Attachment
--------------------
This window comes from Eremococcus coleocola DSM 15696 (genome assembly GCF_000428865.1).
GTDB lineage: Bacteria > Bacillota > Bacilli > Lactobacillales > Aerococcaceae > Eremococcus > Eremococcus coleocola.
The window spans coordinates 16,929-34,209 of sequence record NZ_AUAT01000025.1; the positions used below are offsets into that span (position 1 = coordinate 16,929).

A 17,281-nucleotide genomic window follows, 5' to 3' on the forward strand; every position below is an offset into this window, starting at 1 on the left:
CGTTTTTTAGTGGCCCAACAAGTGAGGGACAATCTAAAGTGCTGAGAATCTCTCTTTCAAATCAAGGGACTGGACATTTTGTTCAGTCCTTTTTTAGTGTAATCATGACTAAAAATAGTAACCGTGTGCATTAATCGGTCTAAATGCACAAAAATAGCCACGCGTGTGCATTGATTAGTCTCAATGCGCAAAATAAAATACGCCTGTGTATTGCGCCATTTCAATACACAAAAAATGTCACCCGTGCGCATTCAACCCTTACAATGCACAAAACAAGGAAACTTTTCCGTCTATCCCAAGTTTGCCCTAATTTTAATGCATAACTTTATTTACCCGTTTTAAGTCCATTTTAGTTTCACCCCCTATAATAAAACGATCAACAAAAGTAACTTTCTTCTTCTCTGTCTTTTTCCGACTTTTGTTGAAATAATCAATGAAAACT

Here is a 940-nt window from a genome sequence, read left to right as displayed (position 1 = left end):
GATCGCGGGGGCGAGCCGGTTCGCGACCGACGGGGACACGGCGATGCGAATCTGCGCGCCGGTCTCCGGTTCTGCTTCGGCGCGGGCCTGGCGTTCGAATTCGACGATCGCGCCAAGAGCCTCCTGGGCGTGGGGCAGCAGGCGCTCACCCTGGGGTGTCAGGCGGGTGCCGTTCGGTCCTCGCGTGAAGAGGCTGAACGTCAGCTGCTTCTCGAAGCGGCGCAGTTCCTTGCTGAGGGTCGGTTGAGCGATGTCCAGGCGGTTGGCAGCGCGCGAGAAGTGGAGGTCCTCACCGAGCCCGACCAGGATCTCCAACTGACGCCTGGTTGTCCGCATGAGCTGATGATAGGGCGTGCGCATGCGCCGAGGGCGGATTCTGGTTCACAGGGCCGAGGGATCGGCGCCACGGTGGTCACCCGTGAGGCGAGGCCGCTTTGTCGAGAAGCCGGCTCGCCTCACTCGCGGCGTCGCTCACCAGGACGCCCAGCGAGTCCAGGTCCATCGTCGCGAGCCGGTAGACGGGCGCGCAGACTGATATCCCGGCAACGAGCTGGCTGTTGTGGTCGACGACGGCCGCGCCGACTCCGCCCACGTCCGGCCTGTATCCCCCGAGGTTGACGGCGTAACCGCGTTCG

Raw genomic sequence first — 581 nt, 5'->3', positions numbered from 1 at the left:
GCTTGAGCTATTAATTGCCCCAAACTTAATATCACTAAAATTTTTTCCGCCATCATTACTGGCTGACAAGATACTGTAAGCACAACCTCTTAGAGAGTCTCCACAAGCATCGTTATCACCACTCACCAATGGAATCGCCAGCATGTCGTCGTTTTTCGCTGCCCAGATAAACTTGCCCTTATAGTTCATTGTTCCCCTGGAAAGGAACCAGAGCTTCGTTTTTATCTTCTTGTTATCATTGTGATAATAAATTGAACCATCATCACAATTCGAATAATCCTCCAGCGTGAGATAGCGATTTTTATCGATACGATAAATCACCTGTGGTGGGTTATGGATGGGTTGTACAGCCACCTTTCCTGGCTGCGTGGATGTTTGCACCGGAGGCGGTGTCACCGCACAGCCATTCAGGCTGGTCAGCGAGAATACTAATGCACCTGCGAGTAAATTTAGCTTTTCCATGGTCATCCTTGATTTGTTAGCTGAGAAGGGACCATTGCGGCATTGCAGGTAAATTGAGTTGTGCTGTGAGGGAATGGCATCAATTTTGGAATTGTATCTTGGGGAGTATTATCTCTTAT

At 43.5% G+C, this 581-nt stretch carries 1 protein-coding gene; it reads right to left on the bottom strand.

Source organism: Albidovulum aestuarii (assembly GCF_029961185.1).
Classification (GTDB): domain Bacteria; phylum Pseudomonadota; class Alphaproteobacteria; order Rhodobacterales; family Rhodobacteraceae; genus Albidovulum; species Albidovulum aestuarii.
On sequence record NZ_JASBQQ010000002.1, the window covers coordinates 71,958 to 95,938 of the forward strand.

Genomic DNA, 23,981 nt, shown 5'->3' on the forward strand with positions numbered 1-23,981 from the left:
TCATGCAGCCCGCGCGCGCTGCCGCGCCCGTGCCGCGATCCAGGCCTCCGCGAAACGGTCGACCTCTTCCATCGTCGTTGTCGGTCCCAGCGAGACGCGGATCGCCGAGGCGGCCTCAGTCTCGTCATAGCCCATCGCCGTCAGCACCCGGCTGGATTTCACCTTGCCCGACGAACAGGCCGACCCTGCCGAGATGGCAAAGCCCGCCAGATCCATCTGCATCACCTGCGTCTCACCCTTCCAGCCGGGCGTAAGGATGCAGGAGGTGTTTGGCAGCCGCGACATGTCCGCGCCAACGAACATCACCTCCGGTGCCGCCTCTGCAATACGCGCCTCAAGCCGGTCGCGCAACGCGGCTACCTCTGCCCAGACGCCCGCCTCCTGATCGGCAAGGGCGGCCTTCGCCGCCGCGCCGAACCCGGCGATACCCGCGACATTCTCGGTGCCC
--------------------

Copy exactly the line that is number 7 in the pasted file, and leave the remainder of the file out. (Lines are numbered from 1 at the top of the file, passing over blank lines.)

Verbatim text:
GATCGCGGGGGCGAGCCGGTTCGCGACCGACGGGGACACGGCGATGCGAATCTGCGCGCCGGTCTCCGGTTCTGCTTCGGCGCGGGCCTGGCGTTCGAATTCGACGATCGCGCCAAGAGCCTCCTGGGCGTGGGGCAGCAGGCGCTCACCCTGGGGTGTCAGGCGGGTGCCGTTCGGTCCTCGCGTGAAGAGGCTGAACGTCAGCTGCTTCTCGAAGCGGCGCAGTTCCTTGCTGAGGGTCGGTTGAGCGATGTCCAGGCGGTTGGCAGCGCGCGAGAAGTGGAGGTCCTCACCGAGCCCGACCAGGATCTCCAACTGACGCCTGGTTGTCCGCATGAGCTGATGATAGGGCGTGCGCATGCGCCGAGGGCGGATTCTGGTTCACAGGGCCGAGGGATCGGCGCCACGGTGGTCACCCGTGAGGCGAGGCCGCTTTGTCGAGAAGCCGGCTCGCCTCACTCGCGGCGTCGCTCACCAGGACGCCCAGCGAGTCCAGGTCCATCGTCGCGAGCCGGTAGACGGGCGCGCAGACTGATATCCCGGCAACGAGCTGGCTGTTGTGGTCGACGACGGCCGCGCCGACTCCGCCCACGTCCGGCCTGTATCCCCCGAGGTTGACGGCGTAACCGCGTTCG